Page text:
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Review: THE WOMAN IN BLACK, York Theatre Royal

Review: THE WOMAN IN BLACK, York Theatre Royal Review: THE WOMAN IN BLACK, York Theatre Royal The theatrical phenomenon that is The Woman In Black began in 1987, when Stephen Mallatratt adapted Susan Hill's spine-chilling work of Gothic fiction for the stage. Over 30 years and countless terrified audiences later the production is still going strong, with a permanent home in the West End's Fortune Theatre and a number of tours under its belt.

The current touring production sees Robert Goodale and Daniel Easton take on the well-trodden roles of Arthur Kipps and the Actor respectively, bringing with them their own unique flair. Goodale comes into his own when playing the more eccentric characters from Arthur's tale, conjuring more than a few laughs from the audience. Easton brings a similar joviality to his role, particularly towards the beginning of the production, but evokes a sternness when in character as the younger Arthur that keeps the tension high.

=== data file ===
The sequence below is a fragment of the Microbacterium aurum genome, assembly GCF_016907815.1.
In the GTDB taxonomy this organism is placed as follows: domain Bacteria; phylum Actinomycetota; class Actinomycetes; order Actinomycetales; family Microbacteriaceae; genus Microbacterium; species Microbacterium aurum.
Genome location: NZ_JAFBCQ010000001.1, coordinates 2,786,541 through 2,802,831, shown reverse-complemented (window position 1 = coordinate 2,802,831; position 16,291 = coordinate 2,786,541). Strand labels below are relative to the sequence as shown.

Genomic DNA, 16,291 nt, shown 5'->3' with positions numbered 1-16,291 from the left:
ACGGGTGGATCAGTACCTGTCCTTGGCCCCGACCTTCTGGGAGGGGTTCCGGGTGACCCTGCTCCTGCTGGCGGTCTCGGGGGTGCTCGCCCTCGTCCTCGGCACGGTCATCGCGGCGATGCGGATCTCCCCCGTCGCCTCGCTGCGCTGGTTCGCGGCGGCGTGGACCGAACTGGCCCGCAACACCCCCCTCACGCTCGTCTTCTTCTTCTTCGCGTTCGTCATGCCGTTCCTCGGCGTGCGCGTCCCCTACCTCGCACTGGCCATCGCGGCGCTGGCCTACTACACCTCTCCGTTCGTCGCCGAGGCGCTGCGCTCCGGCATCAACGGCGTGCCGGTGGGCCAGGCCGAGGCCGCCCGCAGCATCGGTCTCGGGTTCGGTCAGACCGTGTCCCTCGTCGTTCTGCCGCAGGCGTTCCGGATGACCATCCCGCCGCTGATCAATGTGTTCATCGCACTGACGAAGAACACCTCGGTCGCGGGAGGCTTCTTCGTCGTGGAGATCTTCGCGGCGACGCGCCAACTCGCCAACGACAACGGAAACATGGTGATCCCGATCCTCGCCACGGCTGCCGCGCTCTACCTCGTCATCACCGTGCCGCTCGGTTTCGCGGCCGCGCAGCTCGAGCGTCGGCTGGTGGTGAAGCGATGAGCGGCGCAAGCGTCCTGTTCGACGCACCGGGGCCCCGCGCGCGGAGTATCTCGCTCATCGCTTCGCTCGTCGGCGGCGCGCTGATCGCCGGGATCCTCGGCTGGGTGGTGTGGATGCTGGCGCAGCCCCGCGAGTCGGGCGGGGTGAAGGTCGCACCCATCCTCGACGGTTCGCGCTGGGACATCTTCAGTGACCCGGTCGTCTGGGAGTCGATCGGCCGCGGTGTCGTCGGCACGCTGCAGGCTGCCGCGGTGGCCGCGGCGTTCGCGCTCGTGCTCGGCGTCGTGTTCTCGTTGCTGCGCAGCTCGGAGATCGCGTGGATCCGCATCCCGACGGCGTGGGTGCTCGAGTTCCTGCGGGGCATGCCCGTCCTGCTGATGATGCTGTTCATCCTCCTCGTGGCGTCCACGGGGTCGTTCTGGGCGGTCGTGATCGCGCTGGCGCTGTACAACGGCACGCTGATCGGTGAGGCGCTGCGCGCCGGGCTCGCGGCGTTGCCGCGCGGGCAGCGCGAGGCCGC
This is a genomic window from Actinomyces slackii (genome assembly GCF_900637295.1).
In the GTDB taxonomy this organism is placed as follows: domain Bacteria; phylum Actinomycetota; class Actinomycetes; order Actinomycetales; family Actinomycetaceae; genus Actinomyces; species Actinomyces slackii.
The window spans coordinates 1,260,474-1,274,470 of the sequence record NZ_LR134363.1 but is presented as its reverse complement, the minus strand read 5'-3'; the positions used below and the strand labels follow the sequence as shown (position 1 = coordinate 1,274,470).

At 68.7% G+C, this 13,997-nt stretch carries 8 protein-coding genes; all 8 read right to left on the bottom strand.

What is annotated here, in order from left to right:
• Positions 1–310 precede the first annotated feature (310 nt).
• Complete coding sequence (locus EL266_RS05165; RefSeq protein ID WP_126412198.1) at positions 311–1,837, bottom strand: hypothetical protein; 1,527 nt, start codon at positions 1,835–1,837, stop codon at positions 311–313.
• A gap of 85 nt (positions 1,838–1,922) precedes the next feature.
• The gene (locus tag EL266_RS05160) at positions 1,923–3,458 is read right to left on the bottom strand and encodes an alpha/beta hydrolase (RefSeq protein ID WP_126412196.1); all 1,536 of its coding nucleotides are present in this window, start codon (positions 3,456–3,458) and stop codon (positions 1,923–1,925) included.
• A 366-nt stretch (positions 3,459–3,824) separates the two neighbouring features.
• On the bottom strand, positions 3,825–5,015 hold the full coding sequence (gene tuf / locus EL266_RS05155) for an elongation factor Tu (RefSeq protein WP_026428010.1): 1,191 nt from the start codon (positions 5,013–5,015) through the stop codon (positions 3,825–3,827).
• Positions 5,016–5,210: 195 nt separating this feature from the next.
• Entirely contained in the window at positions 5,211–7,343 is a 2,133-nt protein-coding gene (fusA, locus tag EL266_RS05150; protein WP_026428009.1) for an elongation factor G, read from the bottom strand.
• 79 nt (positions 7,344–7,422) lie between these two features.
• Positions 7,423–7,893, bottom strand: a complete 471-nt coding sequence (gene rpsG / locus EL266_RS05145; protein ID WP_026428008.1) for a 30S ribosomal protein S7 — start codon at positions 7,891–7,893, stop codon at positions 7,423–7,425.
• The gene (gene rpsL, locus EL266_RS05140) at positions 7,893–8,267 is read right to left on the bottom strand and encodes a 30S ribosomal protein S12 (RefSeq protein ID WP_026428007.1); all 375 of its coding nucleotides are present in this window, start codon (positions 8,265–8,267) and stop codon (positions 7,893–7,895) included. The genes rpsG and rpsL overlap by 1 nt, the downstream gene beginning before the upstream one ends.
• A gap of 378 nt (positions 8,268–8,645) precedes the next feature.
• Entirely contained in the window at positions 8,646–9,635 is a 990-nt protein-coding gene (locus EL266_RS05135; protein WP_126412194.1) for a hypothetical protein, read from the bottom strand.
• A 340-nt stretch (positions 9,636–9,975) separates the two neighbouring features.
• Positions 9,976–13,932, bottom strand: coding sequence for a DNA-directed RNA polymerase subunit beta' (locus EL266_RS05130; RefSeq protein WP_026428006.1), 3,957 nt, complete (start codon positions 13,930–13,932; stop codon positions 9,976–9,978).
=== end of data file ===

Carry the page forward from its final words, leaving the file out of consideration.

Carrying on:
Mallatratt's script is at times verbose enough that it could lose the audience's interest, and it is a testament to both the performers and Robin Herford's direction that the delivery of the text has enough character and rhythm to remain engaging throughout.

Having seen the production in its London home many years ago, I was a little concerned that the set would not translate well into another theatre, but Michael Holt's design holds its own in York Theatre Royal. The multi-level backdrop set behind a ghostly transparent curtain is as effective as ever, creating silhouettes and shadows that have the audience anticipating a scare at every corner.

The tightly planned sound and lighting, designed by Sebastian Frost and Kevin Sleep respectively, are as slick as can be. There are some wonderfully effective lighting moments throughout: spidery shadows created with candlelight, the appearance of moonlight shining eerily through a window.

In this touring production, The Woman In Black loses none of the magic that has had audiences returning for decades. Despite an ever-changing cast and a different theatre every week, the one thing that remains consistent is the palpable excitement and engagement from the audience. Every trick and jump scare is met with screams and terror-fringed delight, a fizz of nervous laughter here and a coo of anticipation there. There's nothing better than a good old-fashioned ghost story, and this one will have you quivering in your seat.

The Woman In Black plays at York Theatre Royal until 16 November before continuing on tour.

Photo credit: Tristram Kenton

From This Author - Sarah Ryan